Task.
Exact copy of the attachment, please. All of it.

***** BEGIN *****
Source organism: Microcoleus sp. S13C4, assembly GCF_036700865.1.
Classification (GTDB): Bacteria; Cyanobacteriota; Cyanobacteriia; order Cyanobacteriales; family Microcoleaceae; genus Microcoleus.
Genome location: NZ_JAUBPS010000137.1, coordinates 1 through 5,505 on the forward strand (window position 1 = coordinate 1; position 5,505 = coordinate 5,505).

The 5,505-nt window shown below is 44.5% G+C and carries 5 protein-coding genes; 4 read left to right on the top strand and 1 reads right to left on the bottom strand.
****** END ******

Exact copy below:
Source organism: Microcoleus sp. S13C4, assembly GCF_036700865.1.
Classification (GTDB): Bacteria; Cyanobacteriota; Cyanobacteriia; order Cyanobacteriales; family Microcoleaceae; genus Microcoleus.
Genome location: NZ_JAUBPS010000137.1, coordinates 1 through 5,505 on the forward strand (window position 1 = coordinate 1; position 5,505 = coordinate 5,505).

The 5,505-nt window shown below is 44.5% G+C and carries 5 protein-coding genes; 4 read left to right on the top strand and 1 reads right to left on the bottom strand.